Part-time farmer Noel McMahon plans to grow 36,000 trees on his farm by January.
he West Clare man who manages a small herd of suckler cows planted his first orchard of over 3,000 trees last year as part of the Illaun Farm forest program, relaunched as the Wild Atlantic Rainforest Project.
Hometree’s new project sees the charity buying land along the Wild Atlantic Way to put forestry where it once was. It will also support farmers to start their own plantations.
“I’ve always had a low-intensity farming system with low stocking rates, which makes the farm ideal for allowing native plant and tree species to thrive,” says Noel.
“I have never overgrazed it and have always been interested in biodiversity.
“However, I didn’t know anything about the program until I got a letter about it in the mail.”
Noel was one of 12 West Clare farmers who took part in the first scheme.
“My land was evaluated and when it was found suitable, the wheels of the plantation were set in motion,” he says.
“Before planting the trees, I attended workshops and farm walks hosted by Hometree and it deepened my knowledge and passion for biodiversity.
“Then the Hometree volunteers came and planted the trees – I helped.”
Noel planted a variety of native woodlands including sessile oak, Scots pine, rowan, hazel, spindle, birch, hawthorn, sloe, willow, elder, and alder.
“The project gave me around 400 euros to cover the cost of fencing the trees,” he says.
“I planted an area of 800m x 5m – just over 3,000 trees. I have planted them as protective belts around my land boundary leading to a 4ac plot of my farmland down by the river.
Though the financial reward was small, he says, the other rewards were great.
“I was never interested in making a commercial return from it. I have two adult children who are not interested in farming and I saw this as an opportunity to leave a legacy for future generations so my grandchildren can reap the rewards.
“I could have chosen to plant Sitka spruce, which would have added monetary value in 20-25 years, but that was never my intention.
“Since we planted the trees we have discovered rare plant species growing on the farm and there is more wildlife inhabiting it.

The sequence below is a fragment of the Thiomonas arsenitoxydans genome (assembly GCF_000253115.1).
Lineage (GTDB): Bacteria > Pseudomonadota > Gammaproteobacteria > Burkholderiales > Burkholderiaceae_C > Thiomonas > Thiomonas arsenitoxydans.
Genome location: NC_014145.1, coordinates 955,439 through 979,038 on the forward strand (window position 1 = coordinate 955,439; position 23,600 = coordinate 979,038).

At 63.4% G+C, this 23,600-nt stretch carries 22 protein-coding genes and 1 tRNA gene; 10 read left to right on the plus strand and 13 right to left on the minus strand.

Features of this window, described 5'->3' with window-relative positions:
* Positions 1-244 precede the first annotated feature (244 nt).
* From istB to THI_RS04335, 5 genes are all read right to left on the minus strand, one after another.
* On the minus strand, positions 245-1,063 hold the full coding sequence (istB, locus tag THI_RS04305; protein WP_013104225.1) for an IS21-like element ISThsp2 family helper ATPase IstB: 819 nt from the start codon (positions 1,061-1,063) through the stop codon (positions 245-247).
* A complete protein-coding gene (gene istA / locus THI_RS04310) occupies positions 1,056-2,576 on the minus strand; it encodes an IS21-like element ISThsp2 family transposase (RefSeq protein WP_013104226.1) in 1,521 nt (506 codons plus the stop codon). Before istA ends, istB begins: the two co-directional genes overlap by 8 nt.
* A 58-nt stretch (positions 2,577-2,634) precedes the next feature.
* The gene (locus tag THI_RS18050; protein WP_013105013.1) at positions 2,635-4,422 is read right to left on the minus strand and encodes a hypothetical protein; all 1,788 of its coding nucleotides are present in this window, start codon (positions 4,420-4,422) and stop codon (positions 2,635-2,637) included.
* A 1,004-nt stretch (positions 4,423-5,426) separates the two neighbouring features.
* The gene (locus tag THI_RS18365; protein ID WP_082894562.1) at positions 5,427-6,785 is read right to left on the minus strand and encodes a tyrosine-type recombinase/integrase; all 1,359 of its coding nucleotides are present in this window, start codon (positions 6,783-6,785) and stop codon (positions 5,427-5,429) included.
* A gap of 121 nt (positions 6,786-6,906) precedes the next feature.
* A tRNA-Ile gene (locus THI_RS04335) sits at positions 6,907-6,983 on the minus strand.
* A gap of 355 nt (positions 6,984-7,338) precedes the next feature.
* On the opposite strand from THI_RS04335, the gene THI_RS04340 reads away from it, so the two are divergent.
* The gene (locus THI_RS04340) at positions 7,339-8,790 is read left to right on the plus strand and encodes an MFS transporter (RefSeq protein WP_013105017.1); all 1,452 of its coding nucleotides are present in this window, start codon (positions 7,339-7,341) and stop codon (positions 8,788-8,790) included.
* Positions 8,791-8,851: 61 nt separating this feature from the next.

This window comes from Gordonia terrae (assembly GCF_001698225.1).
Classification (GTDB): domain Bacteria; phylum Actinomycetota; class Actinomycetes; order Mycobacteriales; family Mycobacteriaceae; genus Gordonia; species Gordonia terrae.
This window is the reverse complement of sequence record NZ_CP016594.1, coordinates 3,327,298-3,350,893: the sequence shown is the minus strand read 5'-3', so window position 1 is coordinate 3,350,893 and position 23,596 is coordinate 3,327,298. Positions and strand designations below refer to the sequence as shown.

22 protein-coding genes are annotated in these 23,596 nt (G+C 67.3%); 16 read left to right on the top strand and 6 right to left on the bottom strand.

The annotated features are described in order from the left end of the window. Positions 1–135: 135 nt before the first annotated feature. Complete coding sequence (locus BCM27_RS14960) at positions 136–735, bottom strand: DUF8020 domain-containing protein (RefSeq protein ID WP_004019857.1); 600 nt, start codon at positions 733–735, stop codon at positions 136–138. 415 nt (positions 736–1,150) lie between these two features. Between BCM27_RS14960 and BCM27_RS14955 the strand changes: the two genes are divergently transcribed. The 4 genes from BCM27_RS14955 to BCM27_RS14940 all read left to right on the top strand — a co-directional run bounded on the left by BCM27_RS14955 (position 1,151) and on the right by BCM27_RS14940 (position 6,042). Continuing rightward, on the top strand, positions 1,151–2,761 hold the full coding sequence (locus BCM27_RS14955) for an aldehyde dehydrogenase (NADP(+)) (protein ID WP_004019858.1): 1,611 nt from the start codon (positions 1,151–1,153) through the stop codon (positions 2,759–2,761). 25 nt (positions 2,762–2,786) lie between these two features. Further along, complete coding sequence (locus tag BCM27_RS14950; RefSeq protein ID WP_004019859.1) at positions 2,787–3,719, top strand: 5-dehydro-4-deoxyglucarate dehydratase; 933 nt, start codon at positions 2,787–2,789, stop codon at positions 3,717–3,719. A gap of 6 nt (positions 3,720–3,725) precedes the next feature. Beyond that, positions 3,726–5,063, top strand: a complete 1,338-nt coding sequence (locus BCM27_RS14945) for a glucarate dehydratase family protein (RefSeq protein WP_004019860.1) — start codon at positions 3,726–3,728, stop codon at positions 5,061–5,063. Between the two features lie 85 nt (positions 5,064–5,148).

“From a stock management perspective, it’s also great for farmers – having the trees there and having them fenced off secures the land and prevents stock from migrating.”
As part of both Hometree’s old and new programs, landowners have their land’s biodiversity assessed, which can help with water quality management, he says.
Since forestry planting, Noel has hosted farm walks for other landowners interested in planting some of their land with trees.
“My wife Angela and kids Aoife and Niall have been a huge support,” says Noel. “Although we wouldn’t get a huge commercial return from it, they knew it was something I was passionate about and could benefit future generations.”
Noel plans to plant an additional 33,000 trees in January as part of the new forest program that Homeland is helping farmers join.
“The new Wild Atlantic Rainforest project offers additional payments and bonuses in addition to the regular forest program payments you receive over the 20 years,” he says.
“It works on a reward-based system, giving farmers incentives to keep going and keep improving. You will be financially rewarded for the forestry you plant and the improvements you make to your land.
“I’m not involved, but I think it will be more attractive to farmers than the previous program I was on.
Noel’s new plantation will join his existing Shelterbelt plantation.
“It will provide a path for wildlife and nature to roam and live, and act as a barrier for livestock to enter the river,” he says.
“Midwest Forestry handles everything from prep work to planting – all I have to do is provide the land.”
Hometree will be hosting an information and launch event for the Wild Atlantic Rainforest Project tomorrow (Wednesday 16 November) from 5pm to 7pm at the Buswells Hotel in Dublin.
https://www.independent.ie/business/farming/rural-life/why-this-clare-farmer-is-planting-36000-trees-on-his-farm-even-though-he-was-never-interested-in-making-a-commercial-return-from-them-42144147.html Why this Clare farmer is planting 36,000 trees on his farm — even though he’s “never been interested in making a commercial profit out of it.”